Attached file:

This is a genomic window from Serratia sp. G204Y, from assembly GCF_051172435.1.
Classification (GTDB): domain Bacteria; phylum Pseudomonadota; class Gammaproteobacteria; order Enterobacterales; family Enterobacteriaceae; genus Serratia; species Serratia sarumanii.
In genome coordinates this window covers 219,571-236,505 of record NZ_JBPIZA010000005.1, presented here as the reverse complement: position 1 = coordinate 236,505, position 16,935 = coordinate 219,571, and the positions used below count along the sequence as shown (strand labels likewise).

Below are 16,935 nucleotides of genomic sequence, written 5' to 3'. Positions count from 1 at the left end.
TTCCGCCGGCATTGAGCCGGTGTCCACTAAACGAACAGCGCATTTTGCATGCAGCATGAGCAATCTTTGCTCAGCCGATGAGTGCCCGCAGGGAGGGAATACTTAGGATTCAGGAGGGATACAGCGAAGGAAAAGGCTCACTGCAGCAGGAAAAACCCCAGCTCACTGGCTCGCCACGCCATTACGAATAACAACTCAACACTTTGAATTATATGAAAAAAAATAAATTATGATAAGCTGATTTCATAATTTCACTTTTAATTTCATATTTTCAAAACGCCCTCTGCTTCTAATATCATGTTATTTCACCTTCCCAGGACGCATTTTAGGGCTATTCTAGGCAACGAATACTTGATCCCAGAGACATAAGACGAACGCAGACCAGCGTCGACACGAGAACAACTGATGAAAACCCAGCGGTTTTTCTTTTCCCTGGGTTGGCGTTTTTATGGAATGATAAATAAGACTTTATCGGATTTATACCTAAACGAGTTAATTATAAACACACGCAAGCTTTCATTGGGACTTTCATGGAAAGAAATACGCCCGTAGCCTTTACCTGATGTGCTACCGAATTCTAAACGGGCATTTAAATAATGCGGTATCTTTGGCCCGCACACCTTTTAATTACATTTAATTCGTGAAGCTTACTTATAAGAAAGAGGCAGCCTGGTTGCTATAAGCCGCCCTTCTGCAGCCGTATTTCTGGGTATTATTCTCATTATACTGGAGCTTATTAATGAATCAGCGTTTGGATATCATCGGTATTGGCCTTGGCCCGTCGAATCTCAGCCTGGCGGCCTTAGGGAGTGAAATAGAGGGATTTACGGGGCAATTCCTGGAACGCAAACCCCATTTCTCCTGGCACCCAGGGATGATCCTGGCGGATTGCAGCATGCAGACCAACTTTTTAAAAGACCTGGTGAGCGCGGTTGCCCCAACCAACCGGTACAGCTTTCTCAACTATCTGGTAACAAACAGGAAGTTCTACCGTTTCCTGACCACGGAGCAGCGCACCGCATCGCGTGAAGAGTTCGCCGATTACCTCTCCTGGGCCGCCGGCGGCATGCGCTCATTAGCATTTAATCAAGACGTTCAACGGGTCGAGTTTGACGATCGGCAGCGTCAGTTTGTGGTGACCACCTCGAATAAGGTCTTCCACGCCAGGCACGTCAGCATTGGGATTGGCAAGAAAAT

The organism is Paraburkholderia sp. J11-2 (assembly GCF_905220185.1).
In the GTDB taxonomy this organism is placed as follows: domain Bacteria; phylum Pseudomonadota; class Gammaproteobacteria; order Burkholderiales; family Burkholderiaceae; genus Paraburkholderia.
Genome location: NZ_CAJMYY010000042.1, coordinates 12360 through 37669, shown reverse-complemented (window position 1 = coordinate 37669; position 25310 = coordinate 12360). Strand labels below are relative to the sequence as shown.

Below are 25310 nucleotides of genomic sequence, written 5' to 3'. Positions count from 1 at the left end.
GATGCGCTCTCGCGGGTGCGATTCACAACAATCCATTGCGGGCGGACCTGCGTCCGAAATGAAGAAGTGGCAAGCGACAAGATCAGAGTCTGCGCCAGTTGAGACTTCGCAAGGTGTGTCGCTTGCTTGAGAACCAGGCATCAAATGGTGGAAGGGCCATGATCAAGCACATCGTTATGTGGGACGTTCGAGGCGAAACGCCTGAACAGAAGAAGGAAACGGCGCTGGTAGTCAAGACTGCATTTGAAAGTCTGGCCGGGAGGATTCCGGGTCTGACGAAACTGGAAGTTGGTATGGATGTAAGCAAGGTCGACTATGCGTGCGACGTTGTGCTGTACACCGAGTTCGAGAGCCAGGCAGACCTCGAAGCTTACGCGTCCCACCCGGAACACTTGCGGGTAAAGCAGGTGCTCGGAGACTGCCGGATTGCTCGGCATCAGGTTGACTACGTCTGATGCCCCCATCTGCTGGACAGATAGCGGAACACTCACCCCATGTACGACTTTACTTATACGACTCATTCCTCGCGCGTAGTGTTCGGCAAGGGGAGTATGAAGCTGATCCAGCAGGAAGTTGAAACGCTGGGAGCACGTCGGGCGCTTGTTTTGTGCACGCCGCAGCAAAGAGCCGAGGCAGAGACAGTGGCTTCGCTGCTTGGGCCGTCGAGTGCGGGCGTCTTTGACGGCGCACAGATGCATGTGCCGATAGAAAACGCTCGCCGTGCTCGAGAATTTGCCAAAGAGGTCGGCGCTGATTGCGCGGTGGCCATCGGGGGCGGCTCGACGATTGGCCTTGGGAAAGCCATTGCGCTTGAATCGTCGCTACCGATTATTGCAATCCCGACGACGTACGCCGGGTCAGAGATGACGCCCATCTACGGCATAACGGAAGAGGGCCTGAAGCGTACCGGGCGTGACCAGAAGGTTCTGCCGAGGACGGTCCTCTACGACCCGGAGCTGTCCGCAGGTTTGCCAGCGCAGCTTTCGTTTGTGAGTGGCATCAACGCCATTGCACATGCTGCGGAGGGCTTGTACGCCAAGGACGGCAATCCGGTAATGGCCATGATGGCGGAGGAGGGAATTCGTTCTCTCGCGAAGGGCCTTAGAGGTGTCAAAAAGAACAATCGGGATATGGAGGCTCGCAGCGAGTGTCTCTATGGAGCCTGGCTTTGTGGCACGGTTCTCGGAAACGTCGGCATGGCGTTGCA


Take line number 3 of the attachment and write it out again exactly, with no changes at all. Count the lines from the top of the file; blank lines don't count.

In genome coordinates this window covers 219,571-236,505 of record NZ_JBPIZA010000005.1, presented here as the reverse complement: position 1 = coordinate 236,505, position 16,935 = coordinate 219,571, and the positions used below count along the sequence as shown (strand labels likewise).